Holidaying locally will be key to getting the region's hotel industry back on its feet, the Northern Ireland Hotels Federation chief executive Janice Gault has said.
"Last year tourists from Northern Ireland spent in the region of £300m locally," she said.
"Whilst we are unlikely to achieve this figure in 2020 having lost 14 weeks of trade, we hope to gain traction over the coming months and attract some business that might have gone further afield.
"Local support is imperative and we need income streams such as events, weddings and leisure facilities reopened as soon as possible."
Ms Gault said 2020 will be the "year of the staycation" which she hopes will be a legacy of the pandemic.
"Our job is to make sure it's so good that this pattern becomes the norm and is repeated for years to come," she added.
"In the short term, we see this business being dominated by tourists from Northern Ireland. We are working closely with Tourism Northern Ireland on attracting not only local visitors but those from the south of Ireland as well.
"We would also hope that as transport links improve, we will see guests arrive from England and Scotland, many of whom have strong family ties to this region.
"Tourism Ireland has been researching this market and will have a campaign ready to go live once visitors from GB are ready to travel."
Ms Gault said many of Northern Ireland's hoteliers have signed up to a new 'We're Good to Go' industry standard, a UK-wide scheme operated by Tourism NI which will give customers reassurance that the risks of Covid-19 infection are being controlled with measures in place to mitigate it.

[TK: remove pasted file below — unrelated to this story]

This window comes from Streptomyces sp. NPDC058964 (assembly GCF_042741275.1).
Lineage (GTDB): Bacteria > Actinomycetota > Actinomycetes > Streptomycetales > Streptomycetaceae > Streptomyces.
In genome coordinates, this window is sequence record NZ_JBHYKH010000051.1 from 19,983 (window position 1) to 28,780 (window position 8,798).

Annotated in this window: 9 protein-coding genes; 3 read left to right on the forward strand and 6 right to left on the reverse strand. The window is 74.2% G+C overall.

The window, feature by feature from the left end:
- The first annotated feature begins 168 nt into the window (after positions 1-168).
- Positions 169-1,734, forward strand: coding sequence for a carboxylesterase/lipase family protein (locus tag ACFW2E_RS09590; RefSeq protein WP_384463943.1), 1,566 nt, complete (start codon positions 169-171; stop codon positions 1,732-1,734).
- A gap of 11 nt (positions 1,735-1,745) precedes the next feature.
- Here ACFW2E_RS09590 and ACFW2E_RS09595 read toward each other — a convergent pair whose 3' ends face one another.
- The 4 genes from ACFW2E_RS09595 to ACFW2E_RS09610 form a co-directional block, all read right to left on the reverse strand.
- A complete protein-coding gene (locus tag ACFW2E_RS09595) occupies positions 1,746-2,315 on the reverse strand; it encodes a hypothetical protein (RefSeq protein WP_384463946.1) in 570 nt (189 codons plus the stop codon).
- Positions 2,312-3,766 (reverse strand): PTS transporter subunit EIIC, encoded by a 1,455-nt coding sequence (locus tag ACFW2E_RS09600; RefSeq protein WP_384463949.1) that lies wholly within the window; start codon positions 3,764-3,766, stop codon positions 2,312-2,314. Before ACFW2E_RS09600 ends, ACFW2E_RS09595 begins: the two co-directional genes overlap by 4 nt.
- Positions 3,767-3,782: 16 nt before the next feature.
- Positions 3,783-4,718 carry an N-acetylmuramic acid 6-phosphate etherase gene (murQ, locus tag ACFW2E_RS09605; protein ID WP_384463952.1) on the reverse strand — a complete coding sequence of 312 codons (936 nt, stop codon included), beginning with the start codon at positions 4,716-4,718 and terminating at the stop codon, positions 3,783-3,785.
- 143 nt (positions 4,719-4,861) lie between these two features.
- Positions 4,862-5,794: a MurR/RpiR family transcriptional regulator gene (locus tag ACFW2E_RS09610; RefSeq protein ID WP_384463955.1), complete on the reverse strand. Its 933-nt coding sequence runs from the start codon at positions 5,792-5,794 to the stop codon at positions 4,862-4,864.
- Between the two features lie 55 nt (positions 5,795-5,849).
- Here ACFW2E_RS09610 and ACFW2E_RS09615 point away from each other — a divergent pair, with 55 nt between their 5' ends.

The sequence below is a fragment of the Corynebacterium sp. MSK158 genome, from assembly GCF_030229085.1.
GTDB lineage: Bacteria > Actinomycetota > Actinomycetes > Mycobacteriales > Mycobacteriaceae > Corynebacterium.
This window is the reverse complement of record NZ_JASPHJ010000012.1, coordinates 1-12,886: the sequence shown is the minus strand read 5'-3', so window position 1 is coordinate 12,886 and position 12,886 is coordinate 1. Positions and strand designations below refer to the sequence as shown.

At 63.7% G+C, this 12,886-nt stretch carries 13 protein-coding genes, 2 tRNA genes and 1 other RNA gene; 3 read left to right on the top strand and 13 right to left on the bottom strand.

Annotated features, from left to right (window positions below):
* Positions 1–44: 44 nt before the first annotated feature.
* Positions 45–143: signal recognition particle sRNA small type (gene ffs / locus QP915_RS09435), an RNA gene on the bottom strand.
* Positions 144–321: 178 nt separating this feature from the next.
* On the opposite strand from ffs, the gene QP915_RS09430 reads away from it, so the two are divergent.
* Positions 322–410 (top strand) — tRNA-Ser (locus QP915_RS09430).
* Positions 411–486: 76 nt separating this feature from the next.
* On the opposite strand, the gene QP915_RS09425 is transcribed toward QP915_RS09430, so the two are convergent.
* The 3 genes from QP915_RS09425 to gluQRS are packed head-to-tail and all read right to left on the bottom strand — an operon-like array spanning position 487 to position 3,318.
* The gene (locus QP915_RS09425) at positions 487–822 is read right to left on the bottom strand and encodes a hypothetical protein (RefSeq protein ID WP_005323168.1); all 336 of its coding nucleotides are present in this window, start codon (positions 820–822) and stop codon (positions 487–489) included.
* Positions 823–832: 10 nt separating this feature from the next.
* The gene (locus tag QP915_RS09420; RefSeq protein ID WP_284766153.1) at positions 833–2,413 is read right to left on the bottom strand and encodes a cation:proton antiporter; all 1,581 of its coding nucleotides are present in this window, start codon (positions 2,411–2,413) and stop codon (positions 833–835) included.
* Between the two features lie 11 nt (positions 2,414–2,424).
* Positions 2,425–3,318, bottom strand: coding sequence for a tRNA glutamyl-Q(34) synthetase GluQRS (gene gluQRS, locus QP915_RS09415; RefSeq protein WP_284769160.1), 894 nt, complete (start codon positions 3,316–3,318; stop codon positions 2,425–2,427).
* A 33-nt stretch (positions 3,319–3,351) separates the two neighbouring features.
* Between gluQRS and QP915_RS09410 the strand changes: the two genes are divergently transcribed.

She added: "Hoteliers have their revised standards and procedures and generally these will be available for guests to read or staff will be happy to outline details to guests.
"There will be some physical changes such as screens, along with new digital solutions like QR codes. Contact with customers may be less frequent with hotels adopting online check-in, opting for single use menus and disposable condiments.
"Businesses have opened after carrying out a risk assessment and a lot of changes will occur behind the scenes which we hope will not impact on the guest stay but reduce risk for their visit."
Not all hotels in Northern Ireland opened at the weekend.
Many, including some of the Hastings portfolio, will take longer to integrate new ways of working while some have used the time to refurbish.
Ms Gault added: "Others had been planning for the original opening date of July 20, so they will come on stream later this month or in August. At present, all of our members intend to open and will review the situation over the coming weeks, looking at future business opportunities.
"Hopefully, we will see the return of additional revenue streams like events, full spa service and weddings, albeit with restrictions."